You've taken steps to avoid identity theft, and maybe even applied a credit freeze to your credit report. You can sit back and relax, right? Wrong. You may have prevented identity thieves from opening new accounts in your name, but have you kept your existing credit accounts secure?
As opposed to identity theft where your information is used to create unauthorized accounts in your name, credit card fraud refers to a single existing account. A thief has stolen your card or has the necessary card information to make unauthorized purchases on that account.
How do you prevent credit card fraud? Here, we offer thirteen possible precautions:
1. Avoid Phishing Scams – Never click on suspicious e-mail links. If there's any doubt, address the subject matter by calling the customer service number on the back of your card or your billing statement. Do not call numbers listed in the e-mail.
2. Enable Fraud Protection – If your card offers fraud protection or alert services, take advantage of them. The sooner you know about a breach, the sooner you can prevent further damage.
3. Protect Your Card in Public – Do you verbally give out your card information in public places? Do you leave the card out where others can swipe your information or take a photo of your card? You are asking for trouble if you do.
4. Watch for Skimmers – Remote ATMs and gas stations are common targets for card skimmers. A skimming device is placed over the card reader, appearing to be part of the reader itself. When you swipe, the reader stores the card information to be extracted at a later date.
5. Shred Unnecessary Documents – Your trash can be treasure for fraudsters who find personal information on old bills, receipts, junk mail, or other un-shredded sensitive documents.
6. Protect Your Mail – The red flag that alerts your postal carrier about outgoing mail also alerts thieves. Take sensitive mail such as credit card bills to the post office or to a secure drop box. Consider a locking mailbox to prevent incoming mail theft as well.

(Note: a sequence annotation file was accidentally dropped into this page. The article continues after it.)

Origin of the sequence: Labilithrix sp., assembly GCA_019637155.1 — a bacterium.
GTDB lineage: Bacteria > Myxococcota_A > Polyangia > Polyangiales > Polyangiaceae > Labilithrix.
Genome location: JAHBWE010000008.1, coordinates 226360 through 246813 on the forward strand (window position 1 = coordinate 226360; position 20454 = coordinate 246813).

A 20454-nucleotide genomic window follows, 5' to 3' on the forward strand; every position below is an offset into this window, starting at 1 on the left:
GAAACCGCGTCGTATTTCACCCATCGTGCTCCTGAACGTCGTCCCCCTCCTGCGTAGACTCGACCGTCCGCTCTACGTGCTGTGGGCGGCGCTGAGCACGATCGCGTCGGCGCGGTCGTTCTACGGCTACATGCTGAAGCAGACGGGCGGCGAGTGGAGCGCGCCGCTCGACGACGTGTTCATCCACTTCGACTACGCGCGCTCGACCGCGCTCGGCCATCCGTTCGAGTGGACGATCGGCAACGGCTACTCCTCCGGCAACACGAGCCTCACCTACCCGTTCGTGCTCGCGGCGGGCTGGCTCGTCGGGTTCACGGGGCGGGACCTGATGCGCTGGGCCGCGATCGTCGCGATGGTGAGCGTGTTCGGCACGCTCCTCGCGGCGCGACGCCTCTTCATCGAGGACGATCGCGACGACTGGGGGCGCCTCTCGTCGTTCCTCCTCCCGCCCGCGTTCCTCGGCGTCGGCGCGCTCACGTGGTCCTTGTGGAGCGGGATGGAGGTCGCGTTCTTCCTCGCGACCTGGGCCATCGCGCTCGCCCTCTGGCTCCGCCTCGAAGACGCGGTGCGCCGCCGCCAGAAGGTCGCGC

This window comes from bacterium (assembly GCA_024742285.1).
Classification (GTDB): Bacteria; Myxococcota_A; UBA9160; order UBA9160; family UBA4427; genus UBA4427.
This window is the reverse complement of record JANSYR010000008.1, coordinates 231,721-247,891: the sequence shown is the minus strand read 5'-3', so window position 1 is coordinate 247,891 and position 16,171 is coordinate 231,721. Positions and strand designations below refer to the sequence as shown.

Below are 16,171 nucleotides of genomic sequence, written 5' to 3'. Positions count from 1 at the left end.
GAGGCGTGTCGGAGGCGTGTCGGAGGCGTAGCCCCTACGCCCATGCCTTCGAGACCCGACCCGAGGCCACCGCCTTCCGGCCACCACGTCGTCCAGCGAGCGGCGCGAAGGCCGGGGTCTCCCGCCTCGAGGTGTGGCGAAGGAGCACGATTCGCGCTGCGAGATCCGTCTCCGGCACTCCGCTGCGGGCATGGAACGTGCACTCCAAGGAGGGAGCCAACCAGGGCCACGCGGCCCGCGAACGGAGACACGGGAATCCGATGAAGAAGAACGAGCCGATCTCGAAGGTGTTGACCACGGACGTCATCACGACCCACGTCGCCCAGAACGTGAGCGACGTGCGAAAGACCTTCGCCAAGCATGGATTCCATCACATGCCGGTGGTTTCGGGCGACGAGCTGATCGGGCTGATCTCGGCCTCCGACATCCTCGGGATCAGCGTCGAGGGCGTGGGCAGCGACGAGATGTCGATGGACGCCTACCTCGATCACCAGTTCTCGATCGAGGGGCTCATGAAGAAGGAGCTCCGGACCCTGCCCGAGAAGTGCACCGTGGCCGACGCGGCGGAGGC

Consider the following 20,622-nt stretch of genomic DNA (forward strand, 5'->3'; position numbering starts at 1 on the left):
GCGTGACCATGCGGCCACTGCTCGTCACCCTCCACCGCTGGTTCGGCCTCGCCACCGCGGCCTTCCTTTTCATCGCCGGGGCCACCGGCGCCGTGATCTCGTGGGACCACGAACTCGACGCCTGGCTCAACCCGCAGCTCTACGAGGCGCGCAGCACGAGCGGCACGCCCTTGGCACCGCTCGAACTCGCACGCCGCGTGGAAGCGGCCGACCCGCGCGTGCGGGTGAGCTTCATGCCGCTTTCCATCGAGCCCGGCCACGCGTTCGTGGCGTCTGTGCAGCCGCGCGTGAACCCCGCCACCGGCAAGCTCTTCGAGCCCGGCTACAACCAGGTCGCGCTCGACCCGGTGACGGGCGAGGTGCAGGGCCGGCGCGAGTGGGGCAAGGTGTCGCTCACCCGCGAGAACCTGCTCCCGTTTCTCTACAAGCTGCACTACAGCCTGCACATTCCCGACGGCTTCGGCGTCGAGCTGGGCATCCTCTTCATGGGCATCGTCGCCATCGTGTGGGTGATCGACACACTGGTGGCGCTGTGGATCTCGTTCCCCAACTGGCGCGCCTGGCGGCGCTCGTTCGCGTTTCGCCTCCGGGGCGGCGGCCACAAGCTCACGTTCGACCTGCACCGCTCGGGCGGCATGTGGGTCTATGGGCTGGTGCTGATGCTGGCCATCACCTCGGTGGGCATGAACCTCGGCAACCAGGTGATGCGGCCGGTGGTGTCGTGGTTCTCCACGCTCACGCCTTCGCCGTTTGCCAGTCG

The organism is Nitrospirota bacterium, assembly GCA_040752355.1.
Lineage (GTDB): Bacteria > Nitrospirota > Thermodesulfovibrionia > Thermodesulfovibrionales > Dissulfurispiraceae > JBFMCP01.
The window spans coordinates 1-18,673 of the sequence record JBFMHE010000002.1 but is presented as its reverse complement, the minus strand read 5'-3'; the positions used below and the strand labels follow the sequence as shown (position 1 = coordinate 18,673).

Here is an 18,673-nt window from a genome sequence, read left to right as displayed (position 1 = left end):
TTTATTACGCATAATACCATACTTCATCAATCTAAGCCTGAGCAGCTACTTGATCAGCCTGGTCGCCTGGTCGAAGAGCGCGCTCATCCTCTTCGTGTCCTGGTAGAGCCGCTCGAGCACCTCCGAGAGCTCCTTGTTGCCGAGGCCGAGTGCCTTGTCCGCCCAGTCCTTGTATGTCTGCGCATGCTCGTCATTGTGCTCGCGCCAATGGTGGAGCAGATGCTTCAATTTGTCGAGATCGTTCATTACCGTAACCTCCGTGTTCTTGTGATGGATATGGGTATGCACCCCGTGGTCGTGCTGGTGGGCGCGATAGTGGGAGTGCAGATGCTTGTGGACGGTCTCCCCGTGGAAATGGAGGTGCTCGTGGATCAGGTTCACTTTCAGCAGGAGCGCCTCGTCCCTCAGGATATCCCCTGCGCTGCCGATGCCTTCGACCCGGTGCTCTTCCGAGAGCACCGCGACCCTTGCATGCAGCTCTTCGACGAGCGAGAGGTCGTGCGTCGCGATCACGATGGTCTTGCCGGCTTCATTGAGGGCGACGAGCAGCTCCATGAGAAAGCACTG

7. Wipe Devices Before Recycling – Before trading in or recycling old computers, phones, or tablets, make sure you wipe out the memory by reformatting hard drives and restoring factory settings. Services are available to shred old hard drives as an extra security precaution.
8. Use Trusted and Secure Sites – Use sites beginning with "https://" (like MoneyTips!) and look for the associated lock in the browser address. Make sure that you're not on a fake site. Sophisticated copies of websites exist, with only minor changes in the URL.
9. Don't Use Autofill – It's convenient to have a vendor store your credit card number, but that's just one more place for thieves to find your information. Enter your information for individual transactions.
10. Use Anti-Virus Software – Install anti-virus software and keep it regularly updated. Don't forget to protect your mobile devices. "There are probably millions of personal devices… that are completely polluted with malware key logging: viruses that are designed to capture key strokes and log-ins. It's a huge problem and I think a lot of times consumers look to their financial institution when they start to experience losses," says CO-OP Financial Services Industry Fraud Specialist John Buzzard. "You know, whether somebody logs into your account, takes it over and changes the address, and orders cards and PINs, whatever the case may be ... we assume that it's somebody else's fault. But then when we stop and talk about it for a minute, there are plenty of consumers out there that they don't even pay for virus protection."
11. Manage Passwords Well – Use strong passwords including characters and change them often. Don't repeat passwords or write all your passwords down and store them in a file – and if you do, at least don't label it "passwords."
12. Don't Share Your Card – If you choose to let a friend or relative share your card, do so at your own risk.
13. Check Account Activity – Review your card statements regularly for any fraudulent charges. Most card issuers allow you to check online postings each day. You may spot small fraudulent charges made to test the waters before a large spending spree. Note: Don't confuse this with the small (typically $1) placeholder charge that gas stations and some other merchants place on your card while your charge is being processed.
Many of these steps are just common-sense precautions. Why not apply them today and reduce the risk of future credit card abuse?
If you would like to monitor your credit to prevent identity theft and get $1 million in Identity Theft Insurance, join MoneyTips.